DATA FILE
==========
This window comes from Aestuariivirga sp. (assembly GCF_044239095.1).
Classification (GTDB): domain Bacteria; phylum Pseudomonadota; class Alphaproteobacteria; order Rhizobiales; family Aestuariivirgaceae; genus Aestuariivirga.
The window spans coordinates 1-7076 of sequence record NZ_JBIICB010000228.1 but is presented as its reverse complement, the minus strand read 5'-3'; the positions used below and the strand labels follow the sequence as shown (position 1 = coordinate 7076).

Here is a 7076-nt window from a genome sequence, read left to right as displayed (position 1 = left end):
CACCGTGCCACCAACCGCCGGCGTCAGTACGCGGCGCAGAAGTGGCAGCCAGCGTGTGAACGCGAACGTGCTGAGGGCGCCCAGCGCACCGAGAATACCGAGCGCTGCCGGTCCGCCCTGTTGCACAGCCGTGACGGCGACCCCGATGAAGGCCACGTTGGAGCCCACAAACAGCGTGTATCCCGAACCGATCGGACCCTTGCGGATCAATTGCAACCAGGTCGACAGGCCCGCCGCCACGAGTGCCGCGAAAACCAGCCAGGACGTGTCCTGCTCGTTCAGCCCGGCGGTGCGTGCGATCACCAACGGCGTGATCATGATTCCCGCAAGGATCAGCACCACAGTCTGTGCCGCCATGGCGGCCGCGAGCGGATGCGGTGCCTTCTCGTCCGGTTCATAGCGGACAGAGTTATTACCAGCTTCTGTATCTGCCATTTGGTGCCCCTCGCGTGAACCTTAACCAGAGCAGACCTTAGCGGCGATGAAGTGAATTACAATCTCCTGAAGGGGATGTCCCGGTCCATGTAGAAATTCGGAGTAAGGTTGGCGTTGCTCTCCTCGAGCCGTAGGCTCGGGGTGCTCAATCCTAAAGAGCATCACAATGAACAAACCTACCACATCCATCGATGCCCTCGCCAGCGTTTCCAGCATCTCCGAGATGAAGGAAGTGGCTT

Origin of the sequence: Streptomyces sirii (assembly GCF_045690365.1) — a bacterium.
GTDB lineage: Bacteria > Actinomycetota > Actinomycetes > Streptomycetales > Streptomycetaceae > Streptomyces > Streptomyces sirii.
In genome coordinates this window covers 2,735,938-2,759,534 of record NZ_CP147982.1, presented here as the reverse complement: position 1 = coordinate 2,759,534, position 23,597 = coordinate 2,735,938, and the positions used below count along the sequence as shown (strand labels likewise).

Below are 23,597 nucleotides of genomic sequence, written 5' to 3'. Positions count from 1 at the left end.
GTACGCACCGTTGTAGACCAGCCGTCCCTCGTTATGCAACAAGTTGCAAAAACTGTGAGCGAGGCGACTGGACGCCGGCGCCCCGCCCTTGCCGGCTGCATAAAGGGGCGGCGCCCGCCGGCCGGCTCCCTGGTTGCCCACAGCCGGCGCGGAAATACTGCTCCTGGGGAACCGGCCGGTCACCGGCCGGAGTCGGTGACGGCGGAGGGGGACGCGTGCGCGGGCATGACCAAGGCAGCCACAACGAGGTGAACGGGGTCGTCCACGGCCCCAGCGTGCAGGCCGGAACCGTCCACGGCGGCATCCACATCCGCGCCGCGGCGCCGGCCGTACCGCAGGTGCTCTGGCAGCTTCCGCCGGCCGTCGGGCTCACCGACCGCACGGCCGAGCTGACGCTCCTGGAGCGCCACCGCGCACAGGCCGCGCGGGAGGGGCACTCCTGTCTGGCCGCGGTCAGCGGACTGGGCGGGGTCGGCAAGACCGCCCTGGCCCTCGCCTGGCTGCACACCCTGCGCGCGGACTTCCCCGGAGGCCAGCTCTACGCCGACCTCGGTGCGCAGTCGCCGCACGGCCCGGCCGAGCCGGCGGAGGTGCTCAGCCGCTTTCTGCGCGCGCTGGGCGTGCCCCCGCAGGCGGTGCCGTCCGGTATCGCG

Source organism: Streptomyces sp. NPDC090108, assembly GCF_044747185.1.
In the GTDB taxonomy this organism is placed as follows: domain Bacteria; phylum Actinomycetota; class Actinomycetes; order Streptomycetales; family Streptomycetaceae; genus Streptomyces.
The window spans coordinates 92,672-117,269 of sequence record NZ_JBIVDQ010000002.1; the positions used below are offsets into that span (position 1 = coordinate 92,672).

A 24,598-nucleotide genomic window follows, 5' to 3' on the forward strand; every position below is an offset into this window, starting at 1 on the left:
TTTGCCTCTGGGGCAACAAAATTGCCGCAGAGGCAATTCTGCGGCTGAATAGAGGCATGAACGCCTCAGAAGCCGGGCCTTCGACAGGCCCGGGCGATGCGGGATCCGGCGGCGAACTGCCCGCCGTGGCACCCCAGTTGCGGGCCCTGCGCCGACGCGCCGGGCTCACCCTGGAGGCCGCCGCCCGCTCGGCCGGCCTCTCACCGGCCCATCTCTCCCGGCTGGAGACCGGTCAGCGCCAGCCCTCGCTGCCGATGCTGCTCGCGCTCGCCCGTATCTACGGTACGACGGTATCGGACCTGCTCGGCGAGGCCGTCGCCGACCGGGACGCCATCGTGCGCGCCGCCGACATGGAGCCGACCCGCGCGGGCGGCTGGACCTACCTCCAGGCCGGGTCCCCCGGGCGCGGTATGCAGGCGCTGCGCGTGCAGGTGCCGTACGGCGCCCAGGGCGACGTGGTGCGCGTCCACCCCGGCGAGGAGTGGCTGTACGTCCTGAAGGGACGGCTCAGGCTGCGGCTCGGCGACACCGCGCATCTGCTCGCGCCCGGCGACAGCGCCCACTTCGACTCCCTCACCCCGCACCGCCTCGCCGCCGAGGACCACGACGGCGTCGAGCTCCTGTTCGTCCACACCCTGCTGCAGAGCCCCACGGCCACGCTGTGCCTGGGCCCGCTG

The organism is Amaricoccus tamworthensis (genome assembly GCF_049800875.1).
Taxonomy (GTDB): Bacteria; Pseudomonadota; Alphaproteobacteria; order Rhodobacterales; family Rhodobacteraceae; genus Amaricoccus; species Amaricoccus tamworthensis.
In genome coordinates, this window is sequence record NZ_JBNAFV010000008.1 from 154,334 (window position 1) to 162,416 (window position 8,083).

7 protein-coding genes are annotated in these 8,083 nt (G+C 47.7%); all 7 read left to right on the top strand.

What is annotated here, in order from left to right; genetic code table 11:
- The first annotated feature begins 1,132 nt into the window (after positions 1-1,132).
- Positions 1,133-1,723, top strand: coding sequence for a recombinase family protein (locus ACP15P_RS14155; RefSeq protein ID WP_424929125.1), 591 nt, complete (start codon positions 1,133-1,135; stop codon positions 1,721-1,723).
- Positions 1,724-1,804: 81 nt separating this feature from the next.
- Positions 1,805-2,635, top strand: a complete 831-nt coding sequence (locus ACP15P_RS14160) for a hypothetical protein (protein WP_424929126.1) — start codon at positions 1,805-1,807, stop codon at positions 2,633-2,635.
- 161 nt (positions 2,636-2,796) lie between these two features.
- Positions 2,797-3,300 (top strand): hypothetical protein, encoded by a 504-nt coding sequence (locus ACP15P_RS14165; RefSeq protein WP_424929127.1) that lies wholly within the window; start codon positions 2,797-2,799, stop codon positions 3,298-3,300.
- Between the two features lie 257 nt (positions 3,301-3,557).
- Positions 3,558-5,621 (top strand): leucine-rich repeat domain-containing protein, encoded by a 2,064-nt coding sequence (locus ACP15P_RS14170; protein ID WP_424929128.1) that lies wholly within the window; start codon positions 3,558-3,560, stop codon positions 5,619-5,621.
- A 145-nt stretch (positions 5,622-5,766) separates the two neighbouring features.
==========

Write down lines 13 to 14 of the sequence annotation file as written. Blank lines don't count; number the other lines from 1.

The window spans coordinates 92,672-117,269 of sequence record NZ_JBIVDQ010000002.1; the positions used below are offsets into that span (position 1 = coordinate 92,672).

A 24,598-nucleotide genomic window follows, 5' to 3' on the forward strand; every position below is an offset into this window, starting at 1 on the left: